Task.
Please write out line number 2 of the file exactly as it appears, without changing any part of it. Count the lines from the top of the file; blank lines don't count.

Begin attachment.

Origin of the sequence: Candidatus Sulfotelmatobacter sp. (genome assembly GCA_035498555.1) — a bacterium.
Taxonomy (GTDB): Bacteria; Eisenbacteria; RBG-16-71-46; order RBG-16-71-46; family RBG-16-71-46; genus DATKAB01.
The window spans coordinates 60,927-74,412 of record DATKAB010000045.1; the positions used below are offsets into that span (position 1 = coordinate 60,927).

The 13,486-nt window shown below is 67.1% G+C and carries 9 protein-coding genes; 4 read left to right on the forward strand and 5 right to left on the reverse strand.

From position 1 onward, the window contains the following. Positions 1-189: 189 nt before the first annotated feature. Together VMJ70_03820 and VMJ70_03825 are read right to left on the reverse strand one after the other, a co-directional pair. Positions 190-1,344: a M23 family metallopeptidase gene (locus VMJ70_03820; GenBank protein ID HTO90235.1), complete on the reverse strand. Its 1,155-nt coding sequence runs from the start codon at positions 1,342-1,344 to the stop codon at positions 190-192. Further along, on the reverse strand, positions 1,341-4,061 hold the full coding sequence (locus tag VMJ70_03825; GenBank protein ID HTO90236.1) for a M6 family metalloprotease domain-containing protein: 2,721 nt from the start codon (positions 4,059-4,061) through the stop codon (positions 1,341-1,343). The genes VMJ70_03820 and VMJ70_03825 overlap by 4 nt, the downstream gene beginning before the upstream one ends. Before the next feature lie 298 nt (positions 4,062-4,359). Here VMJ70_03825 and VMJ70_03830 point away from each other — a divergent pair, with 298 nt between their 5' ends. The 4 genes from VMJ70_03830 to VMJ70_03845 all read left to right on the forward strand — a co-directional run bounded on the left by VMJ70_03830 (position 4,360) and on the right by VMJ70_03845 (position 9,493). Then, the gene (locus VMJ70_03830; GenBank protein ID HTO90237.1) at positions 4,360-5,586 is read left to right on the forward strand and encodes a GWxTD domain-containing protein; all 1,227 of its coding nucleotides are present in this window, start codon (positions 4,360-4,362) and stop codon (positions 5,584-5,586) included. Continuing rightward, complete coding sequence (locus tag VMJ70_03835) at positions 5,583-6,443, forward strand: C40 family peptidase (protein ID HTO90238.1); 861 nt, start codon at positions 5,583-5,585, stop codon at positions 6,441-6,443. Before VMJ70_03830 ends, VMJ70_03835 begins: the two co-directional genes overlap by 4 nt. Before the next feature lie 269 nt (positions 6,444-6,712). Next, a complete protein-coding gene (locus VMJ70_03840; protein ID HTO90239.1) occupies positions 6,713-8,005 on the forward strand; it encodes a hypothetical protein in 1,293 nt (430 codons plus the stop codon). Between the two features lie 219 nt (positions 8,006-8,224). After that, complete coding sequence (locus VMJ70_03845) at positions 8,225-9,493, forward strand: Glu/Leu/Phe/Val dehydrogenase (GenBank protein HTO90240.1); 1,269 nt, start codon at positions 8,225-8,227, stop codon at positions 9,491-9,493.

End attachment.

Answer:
Taxonomy (GTDB): Bacteria; Eisenbacteria; RBG-16-71-46; order RBG-16-71-46; family RBG-16-71-46; genus DATKAB01.